Milk Street Kitchen magic

Milk Street Kitchen Food Editor, Matt Card, shares a recipe for a Thai-style coleslaw

SEATTLE, WA - For fans of America's Test Kitchen, there's something new and exciting for home cooks.  Milk Street Kitchen is a new magazine and cooking school from Christopher Kimball.  Its vision is to present simple recipes with an emphasis on flavor and contrast. Milk Street's Food Editor, Matt Card, shares a recipe for Thai-style coleslaw with mint and cilantro.

For more information about the magazine and cooking school please CLICK HERE

Thai-style Coleslaw with Mint and Cilantro
Coconut milk offers the right balance of richness and fresh flavor for this napa cabbage-based coleslaw; mayonnaise and oily vinaigrettes were too heavy. For heat, we tried Asian hot sauces but preferred fresh chili “cooked” in lime juice, which mellowed the bite and helped disperse the heat more evenly. Fish sauce adds seasoning and pungency, but we found potency varies widely by brand (we like Red Boat, which is milder than other brands), so start slow and add to taste. Many vegetables worked well, but the combination of sweet sugar snap peas and crispy radishes tasted best.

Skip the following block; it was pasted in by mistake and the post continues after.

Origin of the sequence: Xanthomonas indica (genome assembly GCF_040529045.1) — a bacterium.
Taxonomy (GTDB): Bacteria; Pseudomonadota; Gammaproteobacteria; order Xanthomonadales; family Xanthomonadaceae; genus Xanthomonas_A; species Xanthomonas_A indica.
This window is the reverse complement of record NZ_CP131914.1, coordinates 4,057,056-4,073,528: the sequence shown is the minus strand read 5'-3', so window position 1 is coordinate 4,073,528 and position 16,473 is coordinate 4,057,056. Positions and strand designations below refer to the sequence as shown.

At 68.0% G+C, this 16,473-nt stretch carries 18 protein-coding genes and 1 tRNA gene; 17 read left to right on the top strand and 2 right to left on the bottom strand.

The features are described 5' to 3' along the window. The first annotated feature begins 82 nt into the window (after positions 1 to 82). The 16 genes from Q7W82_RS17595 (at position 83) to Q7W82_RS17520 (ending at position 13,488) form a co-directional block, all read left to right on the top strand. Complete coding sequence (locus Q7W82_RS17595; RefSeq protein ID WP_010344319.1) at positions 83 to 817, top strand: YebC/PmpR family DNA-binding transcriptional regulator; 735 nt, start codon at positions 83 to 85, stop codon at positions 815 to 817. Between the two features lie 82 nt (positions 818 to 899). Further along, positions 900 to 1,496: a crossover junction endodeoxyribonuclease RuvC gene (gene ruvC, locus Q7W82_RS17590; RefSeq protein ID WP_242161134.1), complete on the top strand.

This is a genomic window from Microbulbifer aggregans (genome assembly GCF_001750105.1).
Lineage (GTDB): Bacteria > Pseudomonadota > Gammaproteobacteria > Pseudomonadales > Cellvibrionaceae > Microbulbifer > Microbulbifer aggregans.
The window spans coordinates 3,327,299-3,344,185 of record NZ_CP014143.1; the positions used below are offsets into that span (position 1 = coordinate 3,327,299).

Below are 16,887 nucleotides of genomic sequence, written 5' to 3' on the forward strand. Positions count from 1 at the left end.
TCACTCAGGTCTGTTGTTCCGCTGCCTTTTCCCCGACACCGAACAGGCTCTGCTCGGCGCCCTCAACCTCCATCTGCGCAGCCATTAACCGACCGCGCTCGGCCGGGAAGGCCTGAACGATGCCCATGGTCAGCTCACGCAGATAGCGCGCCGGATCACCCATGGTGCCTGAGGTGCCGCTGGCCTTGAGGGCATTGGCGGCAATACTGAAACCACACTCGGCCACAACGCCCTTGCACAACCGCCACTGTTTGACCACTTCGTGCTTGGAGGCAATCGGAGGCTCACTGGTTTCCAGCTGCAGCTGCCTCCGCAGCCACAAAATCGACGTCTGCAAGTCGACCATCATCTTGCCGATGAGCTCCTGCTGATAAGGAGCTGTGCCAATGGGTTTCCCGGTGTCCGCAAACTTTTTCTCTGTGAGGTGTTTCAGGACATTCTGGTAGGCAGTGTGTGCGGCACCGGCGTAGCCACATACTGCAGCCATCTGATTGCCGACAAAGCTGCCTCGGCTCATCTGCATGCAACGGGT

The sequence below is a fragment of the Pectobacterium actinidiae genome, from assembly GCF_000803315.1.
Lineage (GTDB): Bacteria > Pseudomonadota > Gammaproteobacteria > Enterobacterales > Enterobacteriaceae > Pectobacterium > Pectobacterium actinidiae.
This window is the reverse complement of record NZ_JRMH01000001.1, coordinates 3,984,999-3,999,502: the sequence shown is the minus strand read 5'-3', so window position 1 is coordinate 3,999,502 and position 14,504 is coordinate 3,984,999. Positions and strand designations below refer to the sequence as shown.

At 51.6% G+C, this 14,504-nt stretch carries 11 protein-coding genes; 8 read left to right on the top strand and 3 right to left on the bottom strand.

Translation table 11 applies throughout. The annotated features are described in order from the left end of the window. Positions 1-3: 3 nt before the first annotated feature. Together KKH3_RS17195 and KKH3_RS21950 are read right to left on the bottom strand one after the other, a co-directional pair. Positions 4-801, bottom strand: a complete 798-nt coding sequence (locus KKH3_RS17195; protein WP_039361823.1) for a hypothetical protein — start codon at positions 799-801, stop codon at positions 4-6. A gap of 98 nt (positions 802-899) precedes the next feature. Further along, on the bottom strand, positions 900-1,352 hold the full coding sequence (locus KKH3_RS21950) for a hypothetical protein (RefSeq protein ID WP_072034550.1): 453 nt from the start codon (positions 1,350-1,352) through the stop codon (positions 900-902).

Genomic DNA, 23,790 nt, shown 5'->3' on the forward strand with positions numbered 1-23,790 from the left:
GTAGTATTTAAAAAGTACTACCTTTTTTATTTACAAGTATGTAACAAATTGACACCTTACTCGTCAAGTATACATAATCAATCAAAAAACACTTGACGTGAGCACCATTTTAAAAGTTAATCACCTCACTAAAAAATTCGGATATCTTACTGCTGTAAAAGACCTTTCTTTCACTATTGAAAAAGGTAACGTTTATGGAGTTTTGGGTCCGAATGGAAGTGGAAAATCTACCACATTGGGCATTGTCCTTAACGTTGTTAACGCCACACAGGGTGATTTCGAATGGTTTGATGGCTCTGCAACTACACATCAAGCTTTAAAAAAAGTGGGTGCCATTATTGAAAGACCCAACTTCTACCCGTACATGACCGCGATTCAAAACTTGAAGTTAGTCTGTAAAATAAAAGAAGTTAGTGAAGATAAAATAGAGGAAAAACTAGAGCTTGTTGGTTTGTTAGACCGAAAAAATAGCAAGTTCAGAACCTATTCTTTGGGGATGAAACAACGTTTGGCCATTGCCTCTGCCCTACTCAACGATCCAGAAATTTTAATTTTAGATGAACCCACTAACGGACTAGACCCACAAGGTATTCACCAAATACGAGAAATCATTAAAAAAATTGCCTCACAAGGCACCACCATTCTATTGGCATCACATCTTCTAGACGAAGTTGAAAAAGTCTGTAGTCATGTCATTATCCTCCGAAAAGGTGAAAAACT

Start to finish: 25 minutes
Servings: 6
3 tablespoons lime juice (1 to 2 limes)
4 teaspoons white sugar
1 tablespoon fish sauce
1 medium serrano chili, seeded and minced
5 tablespoons coconut milk
1 pound napa cabbage (1 small head), thinly sliced crosswise (about 8 cups)
6 radishes, trimmed, halved and thinly sliced
4 ounces sugar snap peas, strings removed, thinly sliced on bias
½ cup coarsely chopped fresh cilantro
½ cup coarsely chopped fresh mint
½ cup roasted, salted cashews, coarsely chopped
In a liquid measuring cup, mix together the lime juice, sugar, fish sauce and chili. Let sit for 10 minutes. Whisk in the coconut milk until combined, then adjust seasoning with additional fish sauce if desired. In a large bowl, combine the cabbage, radishes, peas, cilantro and mint. Add the dressing and toss until evenly coated. Stir in the cashews and serve. 
Don’t use “light” coconut milk or sweetened “cream of coconut” for this recipe. The former is too thin, and the latter is too sweet (think pina coladas). For a richer version of this slaw, feel free to use thick coconut cream (similar to coconut milk, but with less water) in place of coconut milk, reducing the volume to 4 tablespoons. And don’t forget to vigorously shake the can before opening to ensure that the fat and liquid are fully emulsified.

Copyright 2016 KING


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